I am the same weight as you. I don't look at HR when training as I use power/pace but I always wear an HR strap for analysis after.

My max HR as seen in a 5k/10k race is 190. My threshold given from training peaks is 175.

I find the same as you on long runs that will be about 155. On the bike I am closer to 140. At the weekend I did 2 hours upper Z2 power, with a couple of large hills (steep not long). My average HR was 142.

I have put it down to what you said about your size. You are always fighting your weight when running and I fatigue more quickly when running and so I guess me heart has to work a it harder.
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explorerJC




Joined: 20 Oct 2005
Posts: 14471
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PostPosted: Thu Apr 13, 2017 7:34 am    Post subject: Re: Run v Bike HR Zones Reply with quote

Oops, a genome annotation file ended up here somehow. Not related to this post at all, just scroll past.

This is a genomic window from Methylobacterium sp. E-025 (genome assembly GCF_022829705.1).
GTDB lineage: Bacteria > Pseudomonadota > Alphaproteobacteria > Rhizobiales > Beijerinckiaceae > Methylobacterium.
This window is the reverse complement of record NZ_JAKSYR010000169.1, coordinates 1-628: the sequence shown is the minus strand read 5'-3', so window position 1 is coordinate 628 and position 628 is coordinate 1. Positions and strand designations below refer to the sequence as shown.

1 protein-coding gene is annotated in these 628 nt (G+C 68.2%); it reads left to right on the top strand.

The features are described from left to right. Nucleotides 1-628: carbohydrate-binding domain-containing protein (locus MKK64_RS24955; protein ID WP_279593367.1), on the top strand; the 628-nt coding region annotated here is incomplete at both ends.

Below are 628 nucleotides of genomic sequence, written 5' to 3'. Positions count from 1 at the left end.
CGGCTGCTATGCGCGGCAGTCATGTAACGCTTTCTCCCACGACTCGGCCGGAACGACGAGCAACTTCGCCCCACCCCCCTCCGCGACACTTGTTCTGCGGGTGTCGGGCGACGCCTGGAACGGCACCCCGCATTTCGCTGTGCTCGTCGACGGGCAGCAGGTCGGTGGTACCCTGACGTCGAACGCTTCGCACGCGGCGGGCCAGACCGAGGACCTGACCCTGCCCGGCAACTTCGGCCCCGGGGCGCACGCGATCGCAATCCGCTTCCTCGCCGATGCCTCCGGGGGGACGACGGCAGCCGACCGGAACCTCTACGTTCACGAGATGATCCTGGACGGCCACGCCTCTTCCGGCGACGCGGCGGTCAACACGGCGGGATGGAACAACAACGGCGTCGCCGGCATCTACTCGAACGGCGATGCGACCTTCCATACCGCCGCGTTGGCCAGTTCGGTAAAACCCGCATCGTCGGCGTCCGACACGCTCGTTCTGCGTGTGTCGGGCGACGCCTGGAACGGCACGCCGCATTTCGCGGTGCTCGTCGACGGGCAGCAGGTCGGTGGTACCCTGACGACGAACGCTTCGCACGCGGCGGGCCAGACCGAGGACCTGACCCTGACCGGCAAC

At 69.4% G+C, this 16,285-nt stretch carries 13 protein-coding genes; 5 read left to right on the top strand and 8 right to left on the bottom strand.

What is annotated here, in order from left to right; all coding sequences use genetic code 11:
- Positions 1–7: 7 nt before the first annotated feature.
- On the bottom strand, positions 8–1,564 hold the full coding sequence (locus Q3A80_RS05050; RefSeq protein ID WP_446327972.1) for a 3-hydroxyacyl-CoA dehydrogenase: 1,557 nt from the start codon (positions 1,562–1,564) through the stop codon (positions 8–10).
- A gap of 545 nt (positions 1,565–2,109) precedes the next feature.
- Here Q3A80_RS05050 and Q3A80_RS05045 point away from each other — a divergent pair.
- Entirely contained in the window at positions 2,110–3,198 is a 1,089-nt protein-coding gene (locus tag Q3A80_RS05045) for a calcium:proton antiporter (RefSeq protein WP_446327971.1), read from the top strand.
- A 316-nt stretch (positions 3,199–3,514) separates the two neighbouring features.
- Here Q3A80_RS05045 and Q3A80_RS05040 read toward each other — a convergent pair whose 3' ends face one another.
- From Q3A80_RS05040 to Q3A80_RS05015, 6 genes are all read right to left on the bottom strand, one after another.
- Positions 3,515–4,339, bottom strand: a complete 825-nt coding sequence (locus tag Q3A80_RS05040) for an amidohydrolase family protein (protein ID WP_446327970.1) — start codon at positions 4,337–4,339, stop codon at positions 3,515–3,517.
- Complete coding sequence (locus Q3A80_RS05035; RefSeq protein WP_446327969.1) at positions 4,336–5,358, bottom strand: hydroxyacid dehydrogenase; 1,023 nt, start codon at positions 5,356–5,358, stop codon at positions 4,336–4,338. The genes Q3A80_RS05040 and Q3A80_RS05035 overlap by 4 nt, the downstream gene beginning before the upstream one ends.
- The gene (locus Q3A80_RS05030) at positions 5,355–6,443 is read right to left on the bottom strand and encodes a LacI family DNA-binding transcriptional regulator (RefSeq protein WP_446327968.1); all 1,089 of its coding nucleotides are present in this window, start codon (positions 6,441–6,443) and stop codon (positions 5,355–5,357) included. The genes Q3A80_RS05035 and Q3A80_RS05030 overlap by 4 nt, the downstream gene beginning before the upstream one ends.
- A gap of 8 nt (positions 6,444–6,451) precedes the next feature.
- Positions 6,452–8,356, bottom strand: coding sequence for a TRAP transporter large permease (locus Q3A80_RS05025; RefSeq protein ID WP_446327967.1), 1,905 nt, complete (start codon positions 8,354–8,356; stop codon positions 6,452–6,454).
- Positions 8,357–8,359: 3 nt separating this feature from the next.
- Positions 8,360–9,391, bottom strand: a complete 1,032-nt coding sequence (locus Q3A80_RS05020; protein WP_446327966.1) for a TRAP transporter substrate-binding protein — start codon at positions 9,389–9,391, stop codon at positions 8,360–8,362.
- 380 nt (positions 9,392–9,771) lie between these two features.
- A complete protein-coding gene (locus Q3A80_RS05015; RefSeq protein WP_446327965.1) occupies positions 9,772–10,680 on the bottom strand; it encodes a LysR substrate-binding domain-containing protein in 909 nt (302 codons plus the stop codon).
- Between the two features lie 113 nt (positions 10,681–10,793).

iwaters wrote:
JaRok2300 wrote:
I've never had a proper test but I'm fairly happy I've got my run HR zones about right. My long runs are around the 155-160 mark (85% by Fink zones) at @10min/mile and that feels relatively comfortable and sustainable.
According to Fink, bikes zones should be 5% lower and this is what feels way out. I did a couple of 4 mile intervals on the bike last night, not balls out but a pretty hard effort for about 12 minutes and my average HR was 142. (Max 160 on a short climb each lap)
I couldn't even jog at 142bpm so is the 5% rule just as flawed as 220-age etc.
I am heavy (about 100kg) so I guess running would require a lot more effort than cycling but should my zones be so different or do I just need to grow some and work harder on the bike?